The entry portion 16 is of the self-drilling point configuration which may be of the type known under the Registered Trade Mark TEKS," or a Type S screw or a Spade drill style of screw "and may be made by forging, milling'or grinding with the wings 20 being made by forging or pressing. If the point 16 if formed by forging the wings 20 may be produced in the same operation.
As the wings 20 are pressed out of the shank 14, there is a recess 22 between each wing and the remaining portion 30 of the shank. Each wing 20 has a leading edge 24 at an angle to the shank corresponding to the angle of, surface 12 to shank 14, a trailing edge 26 which may be perpendicular to the longitudinal axis of the fastener, and an outer edge 28 parallel to that axis. The diametral dimension of wings 20 should be slightly greater than the diameter of the head 11.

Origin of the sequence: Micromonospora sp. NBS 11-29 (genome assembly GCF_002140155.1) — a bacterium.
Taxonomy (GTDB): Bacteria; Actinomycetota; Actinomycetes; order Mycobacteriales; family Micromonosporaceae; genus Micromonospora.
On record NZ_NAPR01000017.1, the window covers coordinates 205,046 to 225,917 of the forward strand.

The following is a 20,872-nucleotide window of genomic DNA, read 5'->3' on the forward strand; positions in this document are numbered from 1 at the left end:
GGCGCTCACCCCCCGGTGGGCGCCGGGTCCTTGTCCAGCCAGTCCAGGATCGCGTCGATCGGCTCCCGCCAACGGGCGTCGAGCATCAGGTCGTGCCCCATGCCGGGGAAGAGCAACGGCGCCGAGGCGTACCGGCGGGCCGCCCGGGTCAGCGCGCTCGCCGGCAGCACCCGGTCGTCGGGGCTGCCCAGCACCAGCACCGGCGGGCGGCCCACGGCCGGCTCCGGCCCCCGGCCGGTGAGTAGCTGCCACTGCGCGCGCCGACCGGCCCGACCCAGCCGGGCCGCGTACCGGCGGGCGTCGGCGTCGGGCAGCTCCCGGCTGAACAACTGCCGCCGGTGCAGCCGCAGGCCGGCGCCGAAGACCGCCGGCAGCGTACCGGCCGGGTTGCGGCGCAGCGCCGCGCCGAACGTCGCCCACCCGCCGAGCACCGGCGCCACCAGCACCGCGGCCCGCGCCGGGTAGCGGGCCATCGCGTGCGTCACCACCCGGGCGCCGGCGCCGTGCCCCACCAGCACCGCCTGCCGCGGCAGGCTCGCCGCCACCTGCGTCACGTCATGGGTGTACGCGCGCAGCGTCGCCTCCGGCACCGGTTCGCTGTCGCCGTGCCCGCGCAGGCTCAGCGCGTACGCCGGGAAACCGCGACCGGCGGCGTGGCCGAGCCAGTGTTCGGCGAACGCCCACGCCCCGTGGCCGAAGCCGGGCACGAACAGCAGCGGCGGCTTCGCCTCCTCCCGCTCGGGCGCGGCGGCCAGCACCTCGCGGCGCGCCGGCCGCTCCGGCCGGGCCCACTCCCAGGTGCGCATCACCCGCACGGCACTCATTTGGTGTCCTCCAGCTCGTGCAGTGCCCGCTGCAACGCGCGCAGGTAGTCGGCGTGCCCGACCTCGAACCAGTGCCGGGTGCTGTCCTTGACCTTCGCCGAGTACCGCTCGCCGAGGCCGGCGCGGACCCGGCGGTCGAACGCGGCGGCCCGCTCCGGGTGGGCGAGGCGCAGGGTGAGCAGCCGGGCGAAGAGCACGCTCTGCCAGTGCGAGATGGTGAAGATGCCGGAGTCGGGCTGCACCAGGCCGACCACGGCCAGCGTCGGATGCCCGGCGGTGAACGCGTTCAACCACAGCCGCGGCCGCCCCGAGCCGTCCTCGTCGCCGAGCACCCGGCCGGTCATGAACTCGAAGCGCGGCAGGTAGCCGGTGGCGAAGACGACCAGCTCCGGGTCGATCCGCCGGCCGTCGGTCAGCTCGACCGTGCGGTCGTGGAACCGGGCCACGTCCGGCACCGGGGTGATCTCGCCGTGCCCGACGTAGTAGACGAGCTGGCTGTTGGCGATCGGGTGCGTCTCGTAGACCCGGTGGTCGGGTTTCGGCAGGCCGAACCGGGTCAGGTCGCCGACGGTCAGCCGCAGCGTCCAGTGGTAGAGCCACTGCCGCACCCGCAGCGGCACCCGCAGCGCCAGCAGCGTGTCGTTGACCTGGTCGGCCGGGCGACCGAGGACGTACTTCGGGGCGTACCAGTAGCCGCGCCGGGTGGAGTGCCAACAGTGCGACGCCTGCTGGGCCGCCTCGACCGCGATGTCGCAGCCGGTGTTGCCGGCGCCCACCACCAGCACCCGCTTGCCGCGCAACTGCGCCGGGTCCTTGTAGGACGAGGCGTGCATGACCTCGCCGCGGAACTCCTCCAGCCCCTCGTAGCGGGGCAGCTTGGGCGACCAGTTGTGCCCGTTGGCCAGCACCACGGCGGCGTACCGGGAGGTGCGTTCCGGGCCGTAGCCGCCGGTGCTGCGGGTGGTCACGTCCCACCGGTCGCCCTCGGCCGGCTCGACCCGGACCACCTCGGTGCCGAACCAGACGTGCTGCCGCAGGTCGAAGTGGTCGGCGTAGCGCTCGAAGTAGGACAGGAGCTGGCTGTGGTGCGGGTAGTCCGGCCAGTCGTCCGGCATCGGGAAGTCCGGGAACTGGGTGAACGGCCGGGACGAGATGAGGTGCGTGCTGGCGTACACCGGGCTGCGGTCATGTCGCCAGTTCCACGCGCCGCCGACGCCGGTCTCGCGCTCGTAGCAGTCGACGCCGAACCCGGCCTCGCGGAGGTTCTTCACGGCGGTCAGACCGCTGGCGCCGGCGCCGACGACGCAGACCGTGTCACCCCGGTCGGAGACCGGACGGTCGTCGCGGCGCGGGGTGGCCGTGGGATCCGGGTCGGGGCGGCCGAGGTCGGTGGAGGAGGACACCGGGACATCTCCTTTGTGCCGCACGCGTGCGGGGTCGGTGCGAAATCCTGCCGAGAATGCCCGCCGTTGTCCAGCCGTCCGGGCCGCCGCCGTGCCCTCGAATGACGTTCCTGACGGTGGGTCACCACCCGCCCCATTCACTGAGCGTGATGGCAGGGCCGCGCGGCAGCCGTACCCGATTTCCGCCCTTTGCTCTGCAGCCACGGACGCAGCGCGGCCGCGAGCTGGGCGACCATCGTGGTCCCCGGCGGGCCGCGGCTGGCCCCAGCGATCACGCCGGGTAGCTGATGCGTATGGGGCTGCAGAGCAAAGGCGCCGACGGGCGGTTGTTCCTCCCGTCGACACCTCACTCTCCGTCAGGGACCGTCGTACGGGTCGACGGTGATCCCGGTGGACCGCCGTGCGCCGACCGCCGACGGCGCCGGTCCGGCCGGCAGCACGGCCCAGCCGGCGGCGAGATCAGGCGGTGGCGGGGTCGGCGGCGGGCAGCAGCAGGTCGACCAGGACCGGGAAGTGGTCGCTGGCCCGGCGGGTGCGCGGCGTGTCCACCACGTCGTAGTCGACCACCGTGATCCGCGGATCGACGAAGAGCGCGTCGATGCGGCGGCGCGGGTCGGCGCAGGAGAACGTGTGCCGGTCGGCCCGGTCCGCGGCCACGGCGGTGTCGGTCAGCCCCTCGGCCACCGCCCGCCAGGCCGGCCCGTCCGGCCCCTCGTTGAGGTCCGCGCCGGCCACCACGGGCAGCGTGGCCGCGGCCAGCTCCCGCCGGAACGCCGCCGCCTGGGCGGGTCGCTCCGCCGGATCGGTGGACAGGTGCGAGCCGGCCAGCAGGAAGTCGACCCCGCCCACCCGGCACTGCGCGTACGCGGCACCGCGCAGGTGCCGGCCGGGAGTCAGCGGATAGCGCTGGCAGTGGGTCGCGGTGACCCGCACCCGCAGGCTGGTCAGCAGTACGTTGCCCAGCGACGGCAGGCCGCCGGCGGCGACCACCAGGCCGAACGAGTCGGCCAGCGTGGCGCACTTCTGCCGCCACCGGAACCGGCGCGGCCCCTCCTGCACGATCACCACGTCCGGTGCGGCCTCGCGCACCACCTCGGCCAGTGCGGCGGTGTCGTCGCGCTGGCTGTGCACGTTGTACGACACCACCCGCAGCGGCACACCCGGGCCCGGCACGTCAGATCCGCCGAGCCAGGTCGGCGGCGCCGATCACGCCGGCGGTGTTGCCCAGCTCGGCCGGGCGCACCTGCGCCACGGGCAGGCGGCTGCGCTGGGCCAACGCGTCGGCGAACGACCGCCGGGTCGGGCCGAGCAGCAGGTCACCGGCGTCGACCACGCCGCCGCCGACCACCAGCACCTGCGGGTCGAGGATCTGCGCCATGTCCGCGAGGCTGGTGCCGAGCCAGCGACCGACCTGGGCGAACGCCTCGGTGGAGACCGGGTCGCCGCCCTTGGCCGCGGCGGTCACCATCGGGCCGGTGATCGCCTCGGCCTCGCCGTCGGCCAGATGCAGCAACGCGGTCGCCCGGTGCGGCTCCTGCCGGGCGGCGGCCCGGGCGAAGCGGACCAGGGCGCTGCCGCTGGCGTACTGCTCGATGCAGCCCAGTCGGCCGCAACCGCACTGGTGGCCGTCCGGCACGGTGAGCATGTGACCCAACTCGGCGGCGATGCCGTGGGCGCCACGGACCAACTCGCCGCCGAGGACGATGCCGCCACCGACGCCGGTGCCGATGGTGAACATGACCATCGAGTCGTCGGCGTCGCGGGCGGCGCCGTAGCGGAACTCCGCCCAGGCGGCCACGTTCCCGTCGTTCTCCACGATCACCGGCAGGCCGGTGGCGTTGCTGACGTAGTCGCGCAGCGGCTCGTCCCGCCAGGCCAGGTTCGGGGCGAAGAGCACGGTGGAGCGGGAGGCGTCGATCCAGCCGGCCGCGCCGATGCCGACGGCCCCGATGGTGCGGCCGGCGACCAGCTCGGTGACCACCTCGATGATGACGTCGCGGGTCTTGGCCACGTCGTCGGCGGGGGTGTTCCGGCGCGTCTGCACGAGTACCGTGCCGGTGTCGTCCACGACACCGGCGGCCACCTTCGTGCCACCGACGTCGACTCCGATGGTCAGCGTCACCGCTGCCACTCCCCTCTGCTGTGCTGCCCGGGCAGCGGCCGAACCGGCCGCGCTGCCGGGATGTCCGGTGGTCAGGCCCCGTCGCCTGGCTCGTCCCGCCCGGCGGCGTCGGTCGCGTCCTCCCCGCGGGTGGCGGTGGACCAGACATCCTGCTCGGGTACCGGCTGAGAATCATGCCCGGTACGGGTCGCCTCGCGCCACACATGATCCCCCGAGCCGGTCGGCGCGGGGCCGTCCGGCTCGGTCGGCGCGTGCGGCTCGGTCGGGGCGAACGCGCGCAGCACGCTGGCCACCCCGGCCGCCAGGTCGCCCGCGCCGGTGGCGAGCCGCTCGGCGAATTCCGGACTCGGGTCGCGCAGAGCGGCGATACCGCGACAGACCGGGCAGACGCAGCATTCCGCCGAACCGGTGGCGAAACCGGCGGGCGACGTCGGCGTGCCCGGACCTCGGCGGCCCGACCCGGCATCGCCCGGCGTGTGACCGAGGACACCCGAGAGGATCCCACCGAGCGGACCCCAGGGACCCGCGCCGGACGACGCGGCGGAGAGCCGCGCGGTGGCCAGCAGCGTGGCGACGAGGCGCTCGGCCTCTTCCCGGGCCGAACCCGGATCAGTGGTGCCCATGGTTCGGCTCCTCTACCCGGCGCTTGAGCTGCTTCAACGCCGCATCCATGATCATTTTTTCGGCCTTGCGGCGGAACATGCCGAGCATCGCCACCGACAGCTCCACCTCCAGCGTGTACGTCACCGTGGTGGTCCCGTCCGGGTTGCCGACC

Referring now to FIGS.,3 to 5, there is schematically illustrated the progressive steps .in the use of a fastener which, in this case, is securing a sheet of compressed asbestos 32 to a timber frame 34. FIG. 3 shows the position of the fastener just prior to the completion of the countersinking steps. At this stage the drill point 16 had entered the material and the wings 20 had cut-out the countersunk portion. It is to be realized that the thickness of the wings 20 should be such that they will form the hole before they wear away (compressed asbestos is a very abrasive material) or break off when an additional cutting pressure is applied to the screw.